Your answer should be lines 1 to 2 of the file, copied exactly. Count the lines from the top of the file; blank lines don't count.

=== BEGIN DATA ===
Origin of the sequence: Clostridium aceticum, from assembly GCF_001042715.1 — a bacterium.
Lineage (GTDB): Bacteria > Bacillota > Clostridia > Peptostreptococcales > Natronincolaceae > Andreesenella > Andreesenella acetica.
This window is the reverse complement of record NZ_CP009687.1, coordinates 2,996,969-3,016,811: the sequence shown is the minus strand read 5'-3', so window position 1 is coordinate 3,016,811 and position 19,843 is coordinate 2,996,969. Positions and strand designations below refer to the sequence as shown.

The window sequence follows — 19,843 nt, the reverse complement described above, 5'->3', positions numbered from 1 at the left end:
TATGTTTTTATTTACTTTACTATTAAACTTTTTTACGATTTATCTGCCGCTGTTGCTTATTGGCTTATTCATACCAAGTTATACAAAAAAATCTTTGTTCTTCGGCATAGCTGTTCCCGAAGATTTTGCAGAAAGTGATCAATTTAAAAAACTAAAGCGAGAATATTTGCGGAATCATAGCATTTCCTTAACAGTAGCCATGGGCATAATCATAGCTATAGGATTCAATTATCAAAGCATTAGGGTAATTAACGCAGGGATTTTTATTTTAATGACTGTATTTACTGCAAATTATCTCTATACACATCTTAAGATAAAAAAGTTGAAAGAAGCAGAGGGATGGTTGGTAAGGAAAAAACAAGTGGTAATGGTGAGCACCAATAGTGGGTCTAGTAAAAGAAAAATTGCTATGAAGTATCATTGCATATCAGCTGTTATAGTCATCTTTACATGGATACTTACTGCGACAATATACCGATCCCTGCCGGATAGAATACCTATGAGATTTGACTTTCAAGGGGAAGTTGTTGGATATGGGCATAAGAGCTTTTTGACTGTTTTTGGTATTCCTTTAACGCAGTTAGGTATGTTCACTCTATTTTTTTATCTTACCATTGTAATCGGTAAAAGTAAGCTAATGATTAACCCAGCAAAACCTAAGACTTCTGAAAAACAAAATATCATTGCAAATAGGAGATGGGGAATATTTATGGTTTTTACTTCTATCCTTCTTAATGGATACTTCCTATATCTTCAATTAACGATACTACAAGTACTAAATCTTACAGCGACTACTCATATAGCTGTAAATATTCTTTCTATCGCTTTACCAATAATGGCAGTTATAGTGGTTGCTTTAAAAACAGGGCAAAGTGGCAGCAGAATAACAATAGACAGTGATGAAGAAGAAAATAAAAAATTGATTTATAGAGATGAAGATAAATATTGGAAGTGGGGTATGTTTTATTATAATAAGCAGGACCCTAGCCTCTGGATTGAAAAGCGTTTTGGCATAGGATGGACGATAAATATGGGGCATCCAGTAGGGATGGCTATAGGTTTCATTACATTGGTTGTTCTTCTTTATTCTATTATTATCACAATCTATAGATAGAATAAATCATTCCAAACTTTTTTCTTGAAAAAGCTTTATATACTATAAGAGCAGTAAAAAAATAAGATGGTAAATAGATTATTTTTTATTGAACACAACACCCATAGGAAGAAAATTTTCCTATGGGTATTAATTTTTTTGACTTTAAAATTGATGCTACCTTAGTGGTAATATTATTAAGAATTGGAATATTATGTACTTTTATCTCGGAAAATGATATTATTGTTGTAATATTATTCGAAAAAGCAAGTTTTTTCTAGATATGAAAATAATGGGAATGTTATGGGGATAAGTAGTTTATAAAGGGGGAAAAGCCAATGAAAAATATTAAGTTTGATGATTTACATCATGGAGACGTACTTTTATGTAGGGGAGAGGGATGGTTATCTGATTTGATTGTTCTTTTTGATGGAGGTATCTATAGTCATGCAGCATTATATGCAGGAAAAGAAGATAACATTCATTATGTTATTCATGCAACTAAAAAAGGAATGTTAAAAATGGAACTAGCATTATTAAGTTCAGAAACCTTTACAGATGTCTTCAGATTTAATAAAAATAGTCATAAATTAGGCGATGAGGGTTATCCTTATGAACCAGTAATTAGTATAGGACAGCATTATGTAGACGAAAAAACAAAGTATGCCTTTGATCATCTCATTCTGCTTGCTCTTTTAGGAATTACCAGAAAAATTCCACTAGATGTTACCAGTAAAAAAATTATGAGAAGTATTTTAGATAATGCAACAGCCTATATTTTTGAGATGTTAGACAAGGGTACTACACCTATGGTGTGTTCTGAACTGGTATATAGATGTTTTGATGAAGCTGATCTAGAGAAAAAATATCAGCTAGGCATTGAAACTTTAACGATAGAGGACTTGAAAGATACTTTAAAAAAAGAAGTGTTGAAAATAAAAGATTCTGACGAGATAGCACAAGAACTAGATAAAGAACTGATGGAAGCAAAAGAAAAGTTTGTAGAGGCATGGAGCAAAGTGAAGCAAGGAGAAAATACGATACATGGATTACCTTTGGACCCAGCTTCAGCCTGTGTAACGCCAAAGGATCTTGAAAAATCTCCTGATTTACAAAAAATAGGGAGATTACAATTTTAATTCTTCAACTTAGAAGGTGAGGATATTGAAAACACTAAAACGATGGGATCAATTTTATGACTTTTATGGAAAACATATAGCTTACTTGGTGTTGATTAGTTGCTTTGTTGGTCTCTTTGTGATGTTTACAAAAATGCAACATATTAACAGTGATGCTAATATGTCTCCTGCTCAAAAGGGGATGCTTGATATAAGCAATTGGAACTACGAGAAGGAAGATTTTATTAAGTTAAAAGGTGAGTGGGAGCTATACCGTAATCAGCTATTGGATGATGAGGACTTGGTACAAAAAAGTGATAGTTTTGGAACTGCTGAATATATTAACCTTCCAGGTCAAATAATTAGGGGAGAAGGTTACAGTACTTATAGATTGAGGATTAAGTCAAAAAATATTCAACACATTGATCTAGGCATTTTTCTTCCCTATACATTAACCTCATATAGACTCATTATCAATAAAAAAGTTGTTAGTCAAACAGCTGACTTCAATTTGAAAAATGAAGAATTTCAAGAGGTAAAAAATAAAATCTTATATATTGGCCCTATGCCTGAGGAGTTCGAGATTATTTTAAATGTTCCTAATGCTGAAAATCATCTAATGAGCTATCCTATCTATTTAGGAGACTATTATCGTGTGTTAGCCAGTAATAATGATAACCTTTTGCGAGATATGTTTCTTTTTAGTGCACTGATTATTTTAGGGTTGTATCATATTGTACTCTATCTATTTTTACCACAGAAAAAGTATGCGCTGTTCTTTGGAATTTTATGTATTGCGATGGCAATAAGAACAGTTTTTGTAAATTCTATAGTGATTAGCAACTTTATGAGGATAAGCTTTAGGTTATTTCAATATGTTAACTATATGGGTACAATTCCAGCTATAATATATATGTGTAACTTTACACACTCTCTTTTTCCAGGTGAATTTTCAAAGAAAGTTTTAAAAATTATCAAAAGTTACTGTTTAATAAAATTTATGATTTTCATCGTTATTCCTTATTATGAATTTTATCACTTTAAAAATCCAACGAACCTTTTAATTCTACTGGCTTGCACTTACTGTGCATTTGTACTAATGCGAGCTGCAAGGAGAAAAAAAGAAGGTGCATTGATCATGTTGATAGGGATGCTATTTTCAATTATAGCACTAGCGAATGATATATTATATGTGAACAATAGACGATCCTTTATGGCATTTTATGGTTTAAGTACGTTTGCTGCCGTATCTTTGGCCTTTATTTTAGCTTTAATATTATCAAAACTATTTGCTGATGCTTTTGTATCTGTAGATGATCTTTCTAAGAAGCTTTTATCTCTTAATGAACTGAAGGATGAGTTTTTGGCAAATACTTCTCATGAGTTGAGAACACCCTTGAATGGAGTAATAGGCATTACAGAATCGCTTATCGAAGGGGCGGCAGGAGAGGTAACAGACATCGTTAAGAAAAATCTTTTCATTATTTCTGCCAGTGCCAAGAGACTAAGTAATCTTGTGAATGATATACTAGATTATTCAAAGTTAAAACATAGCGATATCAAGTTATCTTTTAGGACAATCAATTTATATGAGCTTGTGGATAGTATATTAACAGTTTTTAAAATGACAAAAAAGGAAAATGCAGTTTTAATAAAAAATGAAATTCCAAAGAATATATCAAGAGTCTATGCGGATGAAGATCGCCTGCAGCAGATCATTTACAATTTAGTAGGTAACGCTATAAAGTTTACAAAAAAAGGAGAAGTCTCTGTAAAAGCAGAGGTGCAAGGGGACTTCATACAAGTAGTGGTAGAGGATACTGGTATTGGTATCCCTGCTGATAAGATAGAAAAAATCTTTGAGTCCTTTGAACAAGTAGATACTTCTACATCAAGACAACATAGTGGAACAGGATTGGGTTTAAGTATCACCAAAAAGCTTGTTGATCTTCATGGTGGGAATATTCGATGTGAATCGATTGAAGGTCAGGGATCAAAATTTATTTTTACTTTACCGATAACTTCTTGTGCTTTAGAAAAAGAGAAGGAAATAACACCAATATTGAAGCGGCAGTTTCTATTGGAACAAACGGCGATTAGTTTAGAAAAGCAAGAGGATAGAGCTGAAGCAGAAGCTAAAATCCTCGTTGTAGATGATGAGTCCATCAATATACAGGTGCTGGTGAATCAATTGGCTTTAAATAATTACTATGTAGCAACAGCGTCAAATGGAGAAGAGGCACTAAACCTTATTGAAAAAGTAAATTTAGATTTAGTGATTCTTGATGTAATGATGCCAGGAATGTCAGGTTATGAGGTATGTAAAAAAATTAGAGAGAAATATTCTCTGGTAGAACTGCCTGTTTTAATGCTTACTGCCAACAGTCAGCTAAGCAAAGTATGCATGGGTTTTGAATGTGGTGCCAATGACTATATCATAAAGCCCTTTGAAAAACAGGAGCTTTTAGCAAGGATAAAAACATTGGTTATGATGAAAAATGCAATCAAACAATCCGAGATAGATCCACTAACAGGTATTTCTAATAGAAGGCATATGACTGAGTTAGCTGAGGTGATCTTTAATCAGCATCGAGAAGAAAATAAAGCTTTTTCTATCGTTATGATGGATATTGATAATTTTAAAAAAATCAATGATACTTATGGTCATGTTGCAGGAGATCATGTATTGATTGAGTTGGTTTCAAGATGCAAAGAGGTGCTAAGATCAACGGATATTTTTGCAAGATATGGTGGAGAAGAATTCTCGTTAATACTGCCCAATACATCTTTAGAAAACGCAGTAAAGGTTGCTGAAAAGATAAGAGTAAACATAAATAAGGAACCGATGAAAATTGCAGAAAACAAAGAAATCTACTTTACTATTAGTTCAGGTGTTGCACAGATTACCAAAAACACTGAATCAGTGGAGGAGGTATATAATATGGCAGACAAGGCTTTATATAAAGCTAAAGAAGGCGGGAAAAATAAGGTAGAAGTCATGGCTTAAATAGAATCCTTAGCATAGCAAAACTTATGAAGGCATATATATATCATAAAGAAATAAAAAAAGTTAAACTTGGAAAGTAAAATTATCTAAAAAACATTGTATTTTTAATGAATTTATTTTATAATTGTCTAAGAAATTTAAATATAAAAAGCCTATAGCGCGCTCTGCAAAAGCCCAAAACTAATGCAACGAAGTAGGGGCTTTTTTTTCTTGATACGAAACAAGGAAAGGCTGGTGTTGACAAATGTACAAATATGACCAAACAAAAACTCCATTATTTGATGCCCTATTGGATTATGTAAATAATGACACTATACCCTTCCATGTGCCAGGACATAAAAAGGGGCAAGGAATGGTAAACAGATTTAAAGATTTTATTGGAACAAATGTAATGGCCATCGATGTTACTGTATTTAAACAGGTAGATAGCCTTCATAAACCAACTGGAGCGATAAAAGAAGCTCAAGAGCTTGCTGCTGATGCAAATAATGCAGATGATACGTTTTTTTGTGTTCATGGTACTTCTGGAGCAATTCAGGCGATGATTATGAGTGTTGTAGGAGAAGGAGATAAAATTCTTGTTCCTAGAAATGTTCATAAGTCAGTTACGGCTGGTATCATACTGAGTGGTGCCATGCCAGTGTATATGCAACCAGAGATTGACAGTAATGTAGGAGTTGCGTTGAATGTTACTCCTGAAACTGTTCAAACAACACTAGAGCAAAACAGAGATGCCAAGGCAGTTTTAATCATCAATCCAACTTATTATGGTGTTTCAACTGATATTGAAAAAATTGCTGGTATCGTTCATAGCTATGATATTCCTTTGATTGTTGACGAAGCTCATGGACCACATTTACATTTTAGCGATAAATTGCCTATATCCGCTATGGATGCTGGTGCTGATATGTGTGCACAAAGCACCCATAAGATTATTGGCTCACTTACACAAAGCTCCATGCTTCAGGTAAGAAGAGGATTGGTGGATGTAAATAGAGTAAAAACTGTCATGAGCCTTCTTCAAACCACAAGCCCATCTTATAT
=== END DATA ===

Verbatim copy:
Origin of the sequence: Clostridium aceticum, from assembly GCF_001042715.1 — a bacterium.
Lineage (GTDB): Bacteria > Bacillota > Clostridia > Peptostreptococcales > Natronincolaceae > Andreesenella > Andreesenella acetica.